As we move forward, we often look back for advice. History can teach us so much; not to eat that rice that’s been in the fridge for a week. I’m serious, throw it out. We can learn a lot from old games, too. Super Mario World, developed as a launch title for the Super Nintendo Entertainment System, celebrates its 26th birthday this year. Taking full advantage of the new 16-bit hardware, the game was more colorful, more detailed and better sounding than had been possible on the NES. We had new enemies, new abilities, and a brand new dinosaur friend to ride around on. We also had green fart bubbles with next-gen alpha effects.
But much of what made Super Mario World a solid experience wasn’t technological wizardry or better graphics (some things never change), but small and often subtle design choices that quietly worked with players’ desires to create motivation and drive without relying on gameplay or plot.
Exploration wasn’t a focus of early Mario games. The original Super Mario Bros. was a linear, bare-bones platformer, with only the occasional hint at a wider world beyond the game’s individual levels. Super Mario Bros. 3 was an early experiment with an overworld, but it was a fractured experience. The world was presented as a map that imitated a board game, with a small, barely-animated icon that represented Mario. The icon would slide from one numbered level marker to the next, like a board game piece. The map was broken into distinct, separate worlds, such as Desert Land, Water Land, and Sky Land, all of which were accessed by traveling through magic pipes in sequence. The result was that it was impossible to figure out where these worlds were in relation to one another geographically. Players couldn’t look ahead to see what the next world in the sequence is, and it was impossible to replay levels that have been completed. Nintendo had created a world for their platformer levels to exist in, but it didn’t feel like a living world. It was too disjointed, and interaction with it felt flat.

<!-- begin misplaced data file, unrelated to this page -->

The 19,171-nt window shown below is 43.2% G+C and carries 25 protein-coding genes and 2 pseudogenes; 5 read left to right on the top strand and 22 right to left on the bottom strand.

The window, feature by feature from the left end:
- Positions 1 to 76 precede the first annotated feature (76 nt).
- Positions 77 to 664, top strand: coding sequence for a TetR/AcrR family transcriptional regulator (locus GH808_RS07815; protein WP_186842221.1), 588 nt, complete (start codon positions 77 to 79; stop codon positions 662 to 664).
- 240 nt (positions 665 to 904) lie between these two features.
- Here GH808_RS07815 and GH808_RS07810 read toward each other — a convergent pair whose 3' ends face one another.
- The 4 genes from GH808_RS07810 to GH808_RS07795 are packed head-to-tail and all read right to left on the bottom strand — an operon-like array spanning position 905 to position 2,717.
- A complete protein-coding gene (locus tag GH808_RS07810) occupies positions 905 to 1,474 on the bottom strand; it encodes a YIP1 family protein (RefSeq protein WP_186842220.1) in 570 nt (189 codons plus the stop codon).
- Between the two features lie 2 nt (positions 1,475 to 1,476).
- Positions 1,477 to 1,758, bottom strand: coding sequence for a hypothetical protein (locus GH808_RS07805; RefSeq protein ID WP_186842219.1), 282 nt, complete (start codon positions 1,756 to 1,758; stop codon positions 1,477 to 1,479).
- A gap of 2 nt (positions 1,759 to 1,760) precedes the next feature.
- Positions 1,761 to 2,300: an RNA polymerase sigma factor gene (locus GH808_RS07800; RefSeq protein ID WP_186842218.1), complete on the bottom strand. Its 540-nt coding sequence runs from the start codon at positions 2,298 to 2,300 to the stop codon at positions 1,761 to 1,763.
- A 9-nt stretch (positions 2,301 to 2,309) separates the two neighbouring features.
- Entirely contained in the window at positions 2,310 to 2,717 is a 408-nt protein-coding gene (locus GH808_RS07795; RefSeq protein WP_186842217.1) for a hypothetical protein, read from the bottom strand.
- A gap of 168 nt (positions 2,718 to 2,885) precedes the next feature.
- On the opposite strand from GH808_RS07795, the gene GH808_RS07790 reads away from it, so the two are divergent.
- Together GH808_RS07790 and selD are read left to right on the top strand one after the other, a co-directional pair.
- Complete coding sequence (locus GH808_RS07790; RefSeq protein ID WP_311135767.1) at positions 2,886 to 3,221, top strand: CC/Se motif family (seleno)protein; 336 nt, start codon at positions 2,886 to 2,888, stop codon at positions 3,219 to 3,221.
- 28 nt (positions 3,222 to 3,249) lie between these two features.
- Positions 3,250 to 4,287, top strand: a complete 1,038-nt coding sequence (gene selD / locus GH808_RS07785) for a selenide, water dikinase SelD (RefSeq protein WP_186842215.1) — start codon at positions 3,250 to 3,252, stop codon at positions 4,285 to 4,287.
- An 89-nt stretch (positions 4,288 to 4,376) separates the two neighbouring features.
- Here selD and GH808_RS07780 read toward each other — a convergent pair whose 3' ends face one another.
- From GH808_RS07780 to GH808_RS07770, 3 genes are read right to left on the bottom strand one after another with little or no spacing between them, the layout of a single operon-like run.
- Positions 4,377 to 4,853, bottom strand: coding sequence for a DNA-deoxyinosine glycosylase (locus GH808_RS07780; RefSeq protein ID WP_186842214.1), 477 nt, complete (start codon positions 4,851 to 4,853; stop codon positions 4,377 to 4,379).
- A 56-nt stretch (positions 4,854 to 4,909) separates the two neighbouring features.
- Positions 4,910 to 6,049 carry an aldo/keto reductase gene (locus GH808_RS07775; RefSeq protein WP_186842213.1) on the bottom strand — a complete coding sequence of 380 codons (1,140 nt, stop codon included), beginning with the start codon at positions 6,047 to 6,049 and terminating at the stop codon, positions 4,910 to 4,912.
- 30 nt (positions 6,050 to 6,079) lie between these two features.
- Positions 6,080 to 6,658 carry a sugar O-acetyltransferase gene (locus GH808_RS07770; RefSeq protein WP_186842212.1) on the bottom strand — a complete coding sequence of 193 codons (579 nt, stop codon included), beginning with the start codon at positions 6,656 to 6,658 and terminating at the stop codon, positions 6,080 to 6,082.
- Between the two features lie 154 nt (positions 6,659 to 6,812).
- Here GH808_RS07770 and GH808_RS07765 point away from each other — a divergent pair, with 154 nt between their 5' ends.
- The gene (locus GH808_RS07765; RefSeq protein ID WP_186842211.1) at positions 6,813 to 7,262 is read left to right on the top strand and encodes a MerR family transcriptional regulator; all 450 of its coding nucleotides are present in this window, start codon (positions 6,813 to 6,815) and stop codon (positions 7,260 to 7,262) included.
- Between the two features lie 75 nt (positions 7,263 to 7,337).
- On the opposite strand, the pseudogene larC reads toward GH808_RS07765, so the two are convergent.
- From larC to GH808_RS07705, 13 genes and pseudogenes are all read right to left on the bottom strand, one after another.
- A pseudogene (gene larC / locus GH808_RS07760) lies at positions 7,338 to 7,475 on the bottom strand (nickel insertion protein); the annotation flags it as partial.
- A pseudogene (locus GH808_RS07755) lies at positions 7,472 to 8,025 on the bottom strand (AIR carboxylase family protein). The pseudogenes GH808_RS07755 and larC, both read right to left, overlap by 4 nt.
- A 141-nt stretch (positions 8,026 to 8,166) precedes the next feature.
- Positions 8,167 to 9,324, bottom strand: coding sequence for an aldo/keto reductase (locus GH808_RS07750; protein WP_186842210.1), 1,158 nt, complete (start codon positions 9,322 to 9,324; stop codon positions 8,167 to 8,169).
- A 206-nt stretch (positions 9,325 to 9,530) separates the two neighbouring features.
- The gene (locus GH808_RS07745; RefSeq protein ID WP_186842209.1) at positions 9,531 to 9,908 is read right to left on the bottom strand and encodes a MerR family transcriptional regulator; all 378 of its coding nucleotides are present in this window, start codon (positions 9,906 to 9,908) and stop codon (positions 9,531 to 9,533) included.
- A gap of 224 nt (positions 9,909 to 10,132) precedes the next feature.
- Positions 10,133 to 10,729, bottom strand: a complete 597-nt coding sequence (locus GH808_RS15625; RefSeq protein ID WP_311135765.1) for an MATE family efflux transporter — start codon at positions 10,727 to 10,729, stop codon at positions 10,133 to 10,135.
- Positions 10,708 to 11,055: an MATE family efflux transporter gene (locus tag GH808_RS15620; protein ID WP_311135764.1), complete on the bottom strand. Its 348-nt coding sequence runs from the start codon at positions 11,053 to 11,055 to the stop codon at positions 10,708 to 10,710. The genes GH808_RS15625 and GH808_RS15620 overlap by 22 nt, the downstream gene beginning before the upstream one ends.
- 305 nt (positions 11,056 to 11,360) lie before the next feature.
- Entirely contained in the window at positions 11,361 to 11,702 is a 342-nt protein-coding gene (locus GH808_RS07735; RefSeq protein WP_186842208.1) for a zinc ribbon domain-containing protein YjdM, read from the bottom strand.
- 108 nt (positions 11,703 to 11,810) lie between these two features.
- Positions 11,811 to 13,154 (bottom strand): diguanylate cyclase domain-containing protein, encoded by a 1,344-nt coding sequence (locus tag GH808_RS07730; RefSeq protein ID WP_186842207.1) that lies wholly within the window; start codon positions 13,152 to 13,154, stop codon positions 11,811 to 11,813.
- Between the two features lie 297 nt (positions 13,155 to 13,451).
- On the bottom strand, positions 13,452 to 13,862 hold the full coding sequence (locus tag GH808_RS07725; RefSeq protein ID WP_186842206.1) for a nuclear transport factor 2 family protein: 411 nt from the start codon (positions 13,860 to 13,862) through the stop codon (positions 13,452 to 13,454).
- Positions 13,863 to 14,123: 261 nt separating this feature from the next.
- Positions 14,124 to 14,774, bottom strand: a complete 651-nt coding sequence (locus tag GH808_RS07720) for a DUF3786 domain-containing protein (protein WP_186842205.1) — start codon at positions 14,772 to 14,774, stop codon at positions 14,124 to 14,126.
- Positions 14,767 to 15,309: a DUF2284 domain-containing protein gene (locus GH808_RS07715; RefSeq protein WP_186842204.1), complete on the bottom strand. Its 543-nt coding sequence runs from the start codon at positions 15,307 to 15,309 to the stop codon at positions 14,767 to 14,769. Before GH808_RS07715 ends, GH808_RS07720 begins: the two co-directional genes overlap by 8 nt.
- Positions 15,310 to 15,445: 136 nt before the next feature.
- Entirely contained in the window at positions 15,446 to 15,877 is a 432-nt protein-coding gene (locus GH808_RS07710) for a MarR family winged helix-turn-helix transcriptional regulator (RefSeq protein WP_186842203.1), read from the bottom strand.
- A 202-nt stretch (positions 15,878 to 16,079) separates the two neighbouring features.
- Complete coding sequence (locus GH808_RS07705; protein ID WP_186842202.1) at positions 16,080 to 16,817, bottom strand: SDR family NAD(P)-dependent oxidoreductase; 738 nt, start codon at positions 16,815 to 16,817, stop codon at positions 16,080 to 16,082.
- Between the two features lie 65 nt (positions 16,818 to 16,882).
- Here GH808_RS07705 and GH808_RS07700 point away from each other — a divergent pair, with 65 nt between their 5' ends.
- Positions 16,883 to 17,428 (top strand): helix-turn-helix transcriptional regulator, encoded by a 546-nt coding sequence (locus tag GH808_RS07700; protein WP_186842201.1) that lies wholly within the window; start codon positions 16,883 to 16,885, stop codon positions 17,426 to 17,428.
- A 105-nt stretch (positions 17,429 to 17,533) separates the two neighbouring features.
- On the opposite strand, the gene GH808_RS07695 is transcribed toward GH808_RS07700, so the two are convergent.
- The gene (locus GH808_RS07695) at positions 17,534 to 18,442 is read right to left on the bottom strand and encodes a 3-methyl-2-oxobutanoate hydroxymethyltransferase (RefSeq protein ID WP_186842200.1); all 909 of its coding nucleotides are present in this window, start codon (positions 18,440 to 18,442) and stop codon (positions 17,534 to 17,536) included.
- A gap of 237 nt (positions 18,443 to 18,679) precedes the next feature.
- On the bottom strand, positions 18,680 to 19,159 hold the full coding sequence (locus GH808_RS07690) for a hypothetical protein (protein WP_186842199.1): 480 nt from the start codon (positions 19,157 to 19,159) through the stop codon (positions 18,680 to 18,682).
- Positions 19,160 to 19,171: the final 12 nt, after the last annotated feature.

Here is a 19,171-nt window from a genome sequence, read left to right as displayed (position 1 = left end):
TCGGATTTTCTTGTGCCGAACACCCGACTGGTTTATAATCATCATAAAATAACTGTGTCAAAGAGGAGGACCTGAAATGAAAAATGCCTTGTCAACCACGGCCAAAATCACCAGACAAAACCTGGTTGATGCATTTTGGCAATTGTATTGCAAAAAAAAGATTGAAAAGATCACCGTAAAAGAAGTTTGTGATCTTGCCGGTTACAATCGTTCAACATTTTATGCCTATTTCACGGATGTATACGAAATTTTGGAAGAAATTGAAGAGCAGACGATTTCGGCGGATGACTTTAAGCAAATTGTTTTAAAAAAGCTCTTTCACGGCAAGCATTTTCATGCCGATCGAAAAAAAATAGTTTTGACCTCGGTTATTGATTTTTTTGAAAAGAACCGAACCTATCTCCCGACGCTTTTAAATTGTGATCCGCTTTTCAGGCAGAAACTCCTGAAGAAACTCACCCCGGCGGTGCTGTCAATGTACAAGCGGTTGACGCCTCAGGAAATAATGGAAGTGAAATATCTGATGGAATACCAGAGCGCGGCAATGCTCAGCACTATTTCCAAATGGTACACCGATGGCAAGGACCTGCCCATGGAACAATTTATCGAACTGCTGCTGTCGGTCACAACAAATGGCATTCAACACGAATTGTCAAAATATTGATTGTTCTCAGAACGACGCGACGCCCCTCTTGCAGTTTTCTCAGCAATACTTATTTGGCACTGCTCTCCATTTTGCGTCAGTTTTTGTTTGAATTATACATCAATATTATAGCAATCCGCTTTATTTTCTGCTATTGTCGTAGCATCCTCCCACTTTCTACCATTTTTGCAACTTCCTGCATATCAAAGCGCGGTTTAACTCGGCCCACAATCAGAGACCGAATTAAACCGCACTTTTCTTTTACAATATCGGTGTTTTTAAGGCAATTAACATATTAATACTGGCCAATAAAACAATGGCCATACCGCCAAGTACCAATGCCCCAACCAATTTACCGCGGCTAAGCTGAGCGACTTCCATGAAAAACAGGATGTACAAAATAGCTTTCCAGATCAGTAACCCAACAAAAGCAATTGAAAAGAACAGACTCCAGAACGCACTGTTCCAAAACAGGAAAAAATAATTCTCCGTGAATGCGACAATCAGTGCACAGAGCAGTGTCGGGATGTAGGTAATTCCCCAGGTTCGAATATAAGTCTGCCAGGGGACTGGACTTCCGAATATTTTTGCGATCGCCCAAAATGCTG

Super Mario World arrived, and suddenly players had an environment that breathed. The game builds on the foundation of Super Mario Bros. 3, the overworld featuring a path studded with level markers, each of which has to be completed before players can proceed to the next. The world is singular and continuous in this game, and the player can walk to every location. This is one of the more important subtleties -- the Mario sprite on the overworld map is animated to walk along the route between levels, even turning to face the direction of the path. It’s not a quick, snappy transition like in Super Mario Bros. 3. Mario takes just enough time to walk the path between the levels as the game reminds us that he’s on a journey through this world to rescue the Princess. If it took any longer for Mario to move between levels, it would be frustrating. But the developers have struck just the right balance, and this small detail is one that immediately separates the overworld from the relatively lifeless implementations that came before.